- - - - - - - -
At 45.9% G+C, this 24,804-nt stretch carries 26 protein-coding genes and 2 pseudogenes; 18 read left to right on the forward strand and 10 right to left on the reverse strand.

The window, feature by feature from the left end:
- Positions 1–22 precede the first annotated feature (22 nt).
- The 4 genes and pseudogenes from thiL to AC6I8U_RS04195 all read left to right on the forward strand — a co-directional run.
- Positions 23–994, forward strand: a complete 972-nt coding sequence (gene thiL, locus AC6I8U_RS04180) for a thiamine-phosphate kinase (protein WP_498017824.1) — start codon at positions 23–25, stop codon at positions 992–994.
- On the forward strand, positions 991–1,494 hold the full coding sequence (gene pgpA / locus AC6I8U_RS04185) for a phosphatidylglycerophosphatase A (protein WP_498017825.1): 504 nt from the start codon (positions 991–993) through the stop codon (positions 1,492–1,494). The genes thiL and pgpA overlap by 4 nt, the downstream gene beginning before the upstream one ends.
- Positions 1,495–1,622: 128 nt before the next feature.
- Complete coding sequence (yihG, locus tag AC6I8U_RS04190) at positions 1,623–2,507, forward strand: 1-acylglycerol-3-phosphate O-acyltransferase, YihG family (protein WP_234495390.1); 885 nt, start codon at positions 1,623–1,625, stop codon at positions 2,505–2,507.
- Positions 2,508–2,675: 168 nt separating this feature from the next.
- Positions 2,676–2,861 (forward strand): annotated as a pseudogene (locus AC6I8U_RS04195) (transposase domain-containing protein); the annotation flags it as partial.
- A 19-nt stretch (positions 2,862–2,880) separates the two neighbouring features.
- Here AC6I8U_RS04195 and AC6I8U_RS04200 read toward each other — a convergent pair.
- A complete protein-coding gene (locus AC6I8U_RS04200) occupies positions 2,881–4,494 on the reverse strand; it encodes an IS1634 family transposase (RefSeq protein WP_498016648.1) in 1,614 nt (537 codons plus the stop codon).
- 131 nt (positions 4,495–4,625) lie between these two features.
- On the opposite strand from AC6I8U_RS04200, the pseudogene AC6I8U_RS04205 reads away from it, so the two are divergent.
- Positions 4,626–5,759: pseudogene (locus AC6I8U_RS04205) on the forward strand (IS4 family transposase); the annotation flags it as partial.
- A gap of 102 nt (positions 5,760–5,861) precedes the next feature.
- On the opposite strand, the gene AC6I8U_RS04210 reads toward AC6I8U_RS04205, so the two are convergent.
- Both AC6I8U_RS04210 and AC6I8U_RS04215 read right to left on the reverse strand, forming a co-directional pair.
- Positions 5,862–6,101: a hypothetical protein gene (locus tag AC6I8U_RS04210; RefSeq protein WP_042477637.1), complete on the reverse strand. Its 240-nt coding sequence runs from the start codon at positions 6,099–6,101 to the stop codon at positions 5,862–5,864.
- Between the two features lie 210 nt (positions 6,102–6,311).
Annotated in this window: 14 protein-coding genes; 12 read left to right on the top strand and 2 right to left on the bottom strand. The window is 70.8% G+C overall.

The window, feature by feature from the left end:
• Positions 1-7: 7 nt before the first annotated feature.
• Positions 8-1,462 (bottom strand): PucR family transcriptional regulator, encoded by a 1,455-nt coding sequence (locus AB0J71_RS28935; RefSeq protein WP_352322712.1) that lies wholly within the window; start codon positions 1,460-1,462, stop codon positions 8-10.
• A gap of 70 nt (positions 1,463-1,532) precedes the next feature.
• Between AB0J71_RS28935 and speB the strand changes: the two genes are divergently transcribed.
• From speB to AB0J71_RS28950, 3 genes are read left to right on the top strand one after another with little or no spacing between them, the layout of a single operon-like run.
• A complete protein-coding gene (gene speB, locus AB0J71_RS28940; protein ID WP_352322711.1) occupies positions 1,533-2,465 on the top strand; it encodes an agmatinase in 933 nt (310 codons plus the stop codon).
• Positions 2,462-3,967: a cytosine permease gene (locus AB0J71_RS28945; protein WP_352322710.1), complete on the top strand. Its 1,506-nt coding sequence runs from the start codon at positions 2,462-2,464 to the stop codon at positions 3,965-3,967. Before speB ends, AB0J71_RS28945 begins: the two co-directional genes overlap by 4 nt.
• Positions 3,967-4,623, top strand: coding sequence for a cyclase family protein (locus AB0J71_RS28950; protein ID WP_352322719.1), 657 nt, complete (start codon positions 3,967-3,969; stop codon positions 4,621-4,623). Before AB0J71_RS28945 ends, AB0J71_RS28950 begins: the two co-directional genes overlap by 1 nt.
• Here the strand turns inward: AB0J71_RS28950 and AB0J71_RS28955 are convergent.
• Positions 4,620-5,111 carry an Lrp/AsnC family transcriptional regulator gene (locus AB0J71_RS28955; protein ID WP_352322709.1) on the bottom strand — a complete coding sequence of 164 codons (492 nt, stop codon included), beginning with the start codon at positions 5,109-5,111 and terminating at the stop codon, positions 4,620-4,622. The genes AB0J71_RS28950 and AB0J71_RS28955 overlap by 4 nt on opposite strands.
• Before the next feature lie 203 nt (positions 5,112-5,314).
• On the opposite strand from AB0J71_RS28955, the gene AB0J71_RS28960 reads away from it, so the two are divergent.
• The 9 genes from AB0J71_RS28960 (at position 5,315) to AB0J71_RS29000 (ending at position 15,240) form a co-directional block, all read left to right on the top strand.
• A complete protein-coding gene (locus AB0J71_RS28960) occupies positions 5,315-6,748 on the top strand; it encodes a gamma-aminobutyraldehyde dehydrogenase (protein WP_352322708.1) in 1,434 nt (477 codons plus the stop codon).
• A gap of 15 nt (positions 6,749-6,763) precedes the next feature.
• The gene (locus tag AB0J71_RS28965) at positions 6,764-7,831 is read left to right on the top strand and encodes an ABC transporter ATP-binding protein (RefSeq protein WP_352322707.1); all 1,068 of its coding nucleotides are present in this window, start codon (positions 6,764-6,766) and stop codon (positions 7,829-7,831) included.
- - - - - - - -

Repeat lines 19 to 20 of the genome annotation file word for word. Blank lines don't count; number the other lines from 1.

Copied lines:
- Both AC6I8U_RS04210 and AC6I8U_RS04215 read right to left on the reverse strand, forming a co-directional pair.
- Positions 5,862–6,101: a hypothetical protein gene (locus tag AC6I8U_RS04210; RefSeq protein WP_042477637.1), complete on the reverse strand. Its 240-nt coding sequence runs from the start codon at positions 6,099–6,101 to the stop codon at positions 5,862–5,864.